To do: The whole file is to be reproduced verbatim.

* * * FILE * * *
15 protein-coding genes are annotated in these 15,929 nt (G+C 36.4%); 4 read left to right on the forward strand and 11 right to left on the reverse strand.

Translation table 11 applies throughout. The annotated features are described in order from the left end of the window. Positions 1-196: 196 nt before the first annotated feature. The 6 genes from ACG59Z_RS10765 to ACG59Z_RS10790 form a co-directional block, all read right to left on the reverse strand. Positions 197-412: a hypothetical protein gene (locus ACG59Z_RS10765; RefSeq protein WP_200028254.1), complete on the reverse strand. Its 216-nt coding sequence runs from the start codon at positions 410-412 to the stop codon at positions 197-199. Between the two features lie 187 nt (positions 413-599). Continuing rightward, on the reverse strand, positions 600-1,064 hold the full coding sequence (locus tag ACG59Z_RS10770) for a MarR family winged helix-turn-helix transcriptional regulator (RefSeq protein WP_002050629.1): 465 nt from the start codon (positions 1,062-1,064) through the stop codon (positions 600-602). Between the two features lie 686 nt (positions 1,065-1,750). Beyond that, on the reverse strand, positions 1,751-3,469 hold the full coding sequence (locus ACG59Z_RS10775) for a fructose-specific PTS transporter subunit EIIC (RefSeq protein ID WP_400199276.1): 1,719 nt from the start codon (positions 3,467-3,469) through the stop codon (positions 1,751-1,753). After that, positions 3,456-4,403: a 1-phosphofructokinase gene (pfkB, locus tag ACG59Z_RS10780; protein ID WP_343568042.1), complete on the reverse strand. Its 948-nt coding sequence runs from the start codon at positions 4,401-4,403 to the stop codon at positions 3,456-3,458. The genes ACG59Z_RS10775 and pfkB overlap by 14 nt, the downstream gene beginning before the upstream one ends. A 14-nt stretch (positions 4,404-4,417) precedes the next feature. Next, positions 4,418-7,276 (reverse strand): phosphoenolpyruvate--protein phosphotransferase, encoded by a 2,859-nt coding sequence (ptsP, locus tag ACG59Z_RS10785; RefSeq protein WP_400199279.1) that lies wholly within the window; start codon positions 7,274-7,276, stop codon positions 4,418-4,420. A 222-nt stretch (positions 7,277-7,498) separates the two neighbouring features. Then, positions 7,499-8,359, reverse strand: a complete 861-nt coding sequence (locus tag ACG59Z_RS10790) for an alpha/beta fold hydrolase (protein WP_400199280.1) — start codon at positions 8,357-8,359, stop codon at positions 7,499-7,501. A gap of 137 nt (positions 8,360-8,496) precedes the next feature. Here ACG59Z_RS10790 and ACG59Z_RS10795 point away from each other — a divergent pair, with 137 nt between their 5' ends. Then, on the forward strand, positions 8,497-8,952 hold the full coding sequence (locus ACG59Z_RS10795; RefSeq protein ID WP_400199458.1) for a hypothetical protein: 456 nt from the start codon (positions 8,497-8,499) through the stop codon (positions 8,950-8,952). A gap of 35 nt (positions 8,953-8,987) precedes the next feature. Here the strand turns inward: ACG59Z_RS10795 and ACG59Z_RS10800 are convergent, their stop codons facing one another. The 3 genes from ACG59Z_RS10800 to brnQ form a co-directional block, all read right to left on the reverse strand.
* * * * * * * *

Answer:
15 protein-coding genes are annotated in these 15,929 nt (G+C 36.4%); 4 read left to right on the forward strand and 11 right to left on the reverse strand.

Translation table 11 applies throughout. The annotated features are described in order from the left end of the window. Positions 1-196: 196 nt before the first annotated feature. The 6 genes from ACG59Z_RS10765 to ACG59Z_RS10790 form a co-directional block, all read right to left on the reverse strand. Positions 197-412: a hypothetical protein gene (locus ACG59Z_RS10765; RefSeq protein WP_200028254.1), complete on the reverse strand. Its 216-nt coding sequence runs from the start codon at positions 410-412 to the stop codon at positions 197-199. Between the two features lie 187 nt (positions 413-599). Continuing rightward, on the reverse strand, positions 600-1,064 hold the full coding sequence (locus tag ACG59Z_RS10770) for a MarR family winged helix-turn-helix transcriptional regulator (RefSeq protein WP_002050629.1): 465 nt from the start codon (positions 1,062-1,064) through the stop codon (positions 600-602). Between the two features lie 686 nt (positions 1,065-1,750). Beyond that, on the reverse strand, positions 1,751-3,469 hold the full coding sequence (locus ACG59Z_RS10775) for a fructose-specific PTS transporter subunit EIIC (RefSeq protein ID WP_400199276.1): 1,719 nt from the start codon (positions 3,467-3,469) through the stop codon (positions 1,751-1,753). After that, positions 3,456-4,403: a 1-phosphofructokinase gene (pfkB, locus tag ACG59Z_RS10780; protein ID WP_343568042.1), complete on the reverse strand. Its 948-nt coding sequence runs from the start codon at positions 4,401-4,403 to the stop codon at positions 3,456-3,458. The genes ACG59Z_RS10775 and pfkB overlap by 14 nt, the downstream gene beginning before the upstream one ends. A 14-nt stretch (positions 4,404-4,417) precedes the next feature. Next, positions 4,418-7,276 (reverse strand): phosphoenolpyruvate--protein phosphotransferase, encoded by a 2,859-nt coding sequence (ptsP, locus tag ACG59Z_RS10785; RefSeq protein WP_400199279.1) that lies wholly within the window; start codon positions 7,274-7,276, stop codon positions 4,418-4,420. A 222-nt stretch (positions 7,277-7,498) separates the two neighbouring features. Then, positions 7,499-8,359, reverse strand: a complete 861-nt coding sequence (locus tag ACG59Z_RS10790) for an alpha/beta fold hydrolase (protein WP_400199280.1) — start codon at positions 8,357-8,359, stop codon at positions 7,499-7,501. A gap of 137 nt (positions 8,360-8,496) precedes the next feature. Here ACG59Z_RS10790 and ACG59Z_RS10795 point away from each other — a divergent pair, with 137 nt between their 5' ends. Then, on the forward strand, positions 8,497-8,952 hold the full coding sequence (locus ACG59Z_RS10795; RefSeq protein ID WP_400199458.1) for a hypothetical protein: 456 nt from the start codon (positions 8,497-8,499) through the stop codon (positions 8,950-8,952). A gap of 35 nt (positions 8,953-8,987) precedes the next feature. Here the strand turns inward: ACG59Z_RS10795 and ACG59Z_RS10800 are convergent, their stop codons facing one another. The 3 genes from ACG59Z_RS10800 to brnQ form a co-directional block, all read right to left on the reverse strand.